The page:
I am a Study Director of general toxicology studies in rodent and non-rodent pharmaceutical, agrochemical and industrial compounds at a Contract Research organisation (CRO).
I manage all procedures that contribute to a study. I am the single point of study control and have responsibility for the overall conduct of the study and its final report. These reports involve interpretation of clinical data including clinical pathology, clinical signs, electrocardiographs, body weight and organ weight data.
The role involves regular communication with clients and hosting client visits and inspections.
The main reason I enjoy my job is that it is almost impossible to describe a ‘typical day’. Each day when I arrive at work, however, much planning is involved; nothing can ever be predicted. Managing in-life studies often involves urgent questions and immediate decisions. The typical day may involve anything from the initial client communication in regard to designing a study to meet their needs, to the running of the in-life phase of the study to interpreting the data and writing the reports.
At the beginning of 2004 I was approaching the end of my degree and I was considering the possibilities of further education. Then I saw an advert for a Laboratory Scientist position here. Along with most graduates, finding your first job is the hardest step. As a graduate you are totally unaware of all the opportunities and possibilities that are available within the Pharmaceutical Industry. So when I was offered the position, I jumped at the chance!
I entered the industry as a graduate in June 2004. I began my career as a Laboratory Scientist in the Clinical Special Projects Group within the Histology Department. The work ranged from stand alone histology projects through to complex multi-site clinical trials. The range of activities included immunohistochemical staining procedures, empirical staining techniques, tissue micro array, cryo sectioning and general histology procedures such as sample cut up, tissue processing, paraffin wax embedding, paraffin wax sectioning procedures and staining. Then in September 2005, I became a trainee Toxicology Study Director.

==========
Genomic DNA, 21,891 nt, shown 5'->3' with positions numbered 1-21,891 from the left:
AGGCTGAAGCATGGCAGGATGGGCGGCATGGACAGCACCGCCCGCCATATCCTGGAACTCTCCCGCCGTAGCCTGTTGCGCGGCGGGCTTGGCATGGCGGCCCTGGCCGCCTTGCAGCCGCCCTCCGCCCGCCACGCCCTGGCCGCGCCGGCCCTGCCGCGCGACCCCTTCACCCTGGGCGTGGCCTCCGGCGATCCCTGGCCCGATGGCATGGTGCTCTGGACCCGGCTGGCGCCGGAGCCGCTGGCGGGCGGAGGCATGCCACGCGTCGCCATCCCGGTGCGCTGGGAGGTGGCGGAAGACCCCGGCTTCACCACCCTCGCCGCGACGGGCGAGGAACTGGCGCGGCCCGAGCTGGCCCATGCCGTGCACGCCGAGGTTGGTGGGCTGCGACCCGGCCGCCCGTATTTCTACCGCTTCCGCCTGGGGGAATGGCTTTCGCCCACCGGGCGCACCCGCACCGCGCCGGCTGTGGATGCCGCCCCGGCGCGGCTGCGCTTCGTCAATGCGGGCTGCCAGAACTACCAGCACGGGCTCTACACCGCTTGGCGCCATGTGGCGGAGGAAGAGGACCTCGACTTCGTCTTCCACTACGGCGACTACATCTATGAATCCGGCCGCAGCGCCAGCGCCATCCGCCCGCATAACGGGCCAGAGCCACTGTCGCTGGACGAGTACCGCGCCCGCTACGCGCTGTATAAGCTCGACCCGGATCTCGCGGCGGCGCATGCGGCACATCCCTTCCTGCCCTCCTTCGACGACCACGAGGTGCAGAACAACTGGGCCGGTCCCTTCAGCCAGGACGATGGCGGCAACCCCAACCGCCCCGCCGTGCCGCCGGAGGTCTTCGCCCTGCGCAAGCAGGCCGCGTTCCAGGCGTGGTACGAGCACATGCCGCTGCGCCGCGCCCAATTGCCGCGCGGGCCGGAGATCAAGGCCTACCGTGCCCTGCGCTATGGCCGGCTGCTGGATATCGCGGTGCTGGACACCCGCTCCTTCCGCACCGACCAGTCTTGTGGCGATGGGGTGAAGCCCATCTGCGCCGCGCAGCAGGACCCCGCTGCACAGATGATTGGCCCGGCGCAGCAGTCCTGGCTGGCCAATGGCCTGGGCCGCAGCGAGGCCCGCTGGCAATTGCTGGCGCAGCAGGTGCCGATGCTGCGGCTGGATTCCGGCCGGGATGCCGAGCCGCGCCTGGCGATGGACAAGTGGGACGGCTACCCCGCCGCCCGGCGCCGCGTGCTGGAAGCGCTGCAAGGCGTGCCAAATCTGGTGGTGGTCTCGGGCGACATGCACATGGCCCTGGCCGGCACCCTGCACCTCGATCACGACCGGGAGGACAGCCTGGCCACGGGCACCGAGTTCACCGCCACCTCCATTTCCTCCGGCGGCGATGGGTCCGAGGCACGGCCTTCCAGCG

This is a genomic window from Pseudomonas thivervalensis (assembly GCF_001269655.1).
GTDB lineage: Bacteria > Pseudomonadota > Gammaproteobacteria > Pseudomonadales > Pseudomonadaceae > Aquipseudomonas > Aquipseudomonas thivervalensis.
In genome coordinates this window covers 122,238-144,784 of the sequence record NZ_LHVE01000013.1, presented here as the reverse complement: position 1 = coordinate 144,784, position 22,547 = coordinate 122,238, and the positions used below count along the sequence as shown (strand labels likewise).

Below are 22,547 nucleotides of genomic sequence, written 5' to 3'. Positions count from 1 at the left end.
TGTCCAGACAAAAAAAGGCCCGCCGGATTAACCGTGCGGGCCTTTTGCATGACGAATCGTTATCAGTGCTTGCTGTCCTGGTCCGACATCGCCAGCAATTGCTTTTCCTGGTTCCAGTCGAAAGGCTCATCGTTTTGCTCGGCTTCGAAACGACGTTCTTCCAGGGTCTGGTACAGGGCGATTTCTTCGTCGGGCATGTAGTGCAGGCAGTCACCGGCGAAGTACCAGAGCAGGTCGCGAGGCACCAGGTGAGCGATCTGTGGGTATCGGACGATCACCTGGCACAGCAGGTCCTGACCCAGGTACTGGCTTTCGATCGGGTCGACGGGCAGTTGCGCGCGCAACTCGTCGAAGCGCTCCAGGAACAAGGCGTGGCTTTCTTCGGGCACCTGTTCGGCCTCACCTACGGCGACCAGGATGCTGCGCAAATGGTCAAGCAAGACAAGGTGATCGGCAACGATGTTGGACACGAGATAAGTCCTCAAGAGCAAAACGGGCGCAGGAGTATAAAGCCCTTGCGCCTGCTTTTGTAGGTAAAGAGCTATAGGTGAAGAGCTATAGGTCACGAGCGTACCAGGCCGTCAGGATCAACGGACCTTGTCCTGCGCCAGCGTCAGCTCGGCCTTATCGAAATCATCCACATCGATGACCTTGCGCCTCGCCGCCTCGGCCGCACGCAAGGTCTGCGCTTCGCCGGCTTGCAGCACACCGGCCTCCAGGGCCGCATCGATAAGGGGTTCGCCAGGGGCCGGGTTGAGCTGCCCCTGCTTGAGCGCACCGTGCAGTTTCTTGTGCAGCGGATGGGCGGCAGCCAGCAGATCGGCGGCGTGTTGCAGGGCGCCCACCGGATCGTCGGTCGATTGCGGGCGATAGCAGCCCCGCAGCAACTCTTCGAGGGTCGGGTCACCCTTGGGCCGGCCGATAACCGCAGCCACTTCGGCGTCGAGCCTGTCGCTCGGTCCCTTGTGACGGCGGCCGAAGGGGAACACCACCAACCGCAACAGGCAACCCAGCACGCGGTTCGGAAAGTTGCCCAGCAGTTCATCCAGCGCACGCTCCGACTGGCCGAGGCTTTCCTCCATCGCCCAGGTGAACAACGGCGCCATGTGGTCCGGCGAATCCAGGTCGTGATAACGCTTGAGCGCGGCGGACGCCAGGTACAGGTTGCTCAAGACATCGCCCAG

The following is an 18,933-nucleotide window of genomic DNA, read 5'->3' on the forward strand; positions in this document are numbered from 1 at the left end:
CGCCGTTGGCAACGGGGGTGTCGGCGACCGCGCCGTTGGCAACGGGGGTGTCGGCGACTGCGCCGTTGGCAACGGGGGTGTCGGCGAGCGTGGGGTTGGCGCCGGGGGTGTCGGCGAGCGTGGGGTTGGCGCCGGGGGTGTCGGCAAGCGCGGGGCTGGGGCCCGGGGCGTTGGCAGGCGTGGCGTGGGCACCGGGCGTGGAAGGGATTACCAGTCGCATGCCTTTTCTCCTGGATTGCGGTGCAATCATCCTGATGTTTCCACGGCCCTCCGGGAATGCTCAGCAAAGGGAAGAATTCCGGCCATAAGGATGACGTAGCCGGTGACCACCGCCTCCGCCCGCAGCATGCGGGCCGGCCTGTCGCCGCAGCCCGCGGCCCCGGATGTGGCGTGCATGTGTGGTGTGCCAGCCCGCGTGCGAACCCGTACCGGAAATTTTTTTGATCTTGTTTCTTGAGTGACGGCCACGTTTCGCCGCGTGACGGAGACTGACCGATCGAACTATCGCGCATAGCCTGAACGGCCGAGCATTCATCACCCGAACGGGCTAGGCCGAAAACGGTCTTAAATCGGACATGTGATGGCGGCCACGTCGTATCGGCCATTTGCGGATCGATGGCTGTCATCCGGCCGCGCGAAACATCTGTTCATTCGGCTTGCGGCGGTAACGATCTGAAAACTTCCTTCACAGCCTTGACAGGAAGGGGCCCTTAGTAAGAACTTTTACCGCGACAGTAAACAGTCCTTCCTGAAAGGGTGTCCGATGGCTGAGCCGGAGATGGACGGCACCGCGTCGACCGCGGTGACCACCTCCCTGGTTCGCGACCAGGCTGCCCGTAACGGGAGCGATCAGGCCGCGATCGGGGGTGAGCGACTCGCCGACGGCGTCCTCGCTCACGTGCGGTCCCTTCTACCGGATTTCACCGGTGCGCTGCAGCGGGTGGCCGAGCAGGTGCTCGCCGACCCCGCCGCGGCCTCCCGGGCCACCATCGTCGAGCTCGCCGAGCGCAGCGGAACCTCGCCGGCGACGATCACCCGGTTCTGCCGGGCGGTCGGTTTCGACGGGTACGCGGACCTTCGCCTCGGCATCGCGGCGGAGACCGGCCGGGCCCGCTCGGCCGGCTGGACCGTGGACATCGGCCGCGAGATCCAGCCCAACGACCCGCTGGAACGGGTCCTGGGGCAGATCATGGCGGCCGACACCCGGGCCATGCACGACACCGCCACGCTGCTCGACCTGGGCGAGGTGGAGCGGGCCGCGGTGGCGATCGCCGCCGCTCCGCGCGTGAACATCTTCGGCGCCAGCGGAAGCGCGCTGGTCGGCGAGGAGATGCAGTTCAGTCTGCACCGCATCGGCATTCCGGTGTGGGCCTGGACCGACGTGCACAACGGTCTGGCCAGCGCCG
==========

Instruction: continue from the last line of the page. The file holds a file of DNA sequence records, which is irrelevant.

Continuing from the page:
I have a BSc (Hons) Anatomical Sciences from the University of Leeds
Since becoming a Study Director I have researched various courses that I thought would be advantageous, primarily a MSc. However, from discussions with my managers I was advised that the experience that I will gain ‘on-the-job’ will far outweigh any further qualifications. In hindsight, I am very grateful for their advice as the first year as a Study Director has been challenging and a steep learning curve!
I have been interested in immunology since my first role within the company in the Clinical Special Projects Group. I am currently attending various Immunology courses and conferences as I am trying to enhance my knowledge in this area and validate methods to enhance the services that we can provide to our clients.
As a Study Director I am the single point of study control, so the majority of the work is conducted on my own. However, various teams work on each aspect study, so I there is also a great deal of teamwork involved.
Excellent! I work for a large company, which can often appear daunting at first, but there are many opportunities to socialise. There is a good social group within my department and there is also a company sports and social club that arrange larger events from bowling to paintballing.
I am proud of the progress I have made in the last three years and the knowledge and experience I have gained.
I hope to develop my career as a Study Director in Toxicology and also develop my expertise in Immunology.
Communication, time management, multi-tasking and stress management!!
At first you will feel out of your depth but stick at it and learn from those more experienced around you!
It is a tough job trying to obtain access for innovative medicines in this country, and you have to want to keep fighting, always with the patient in your mind.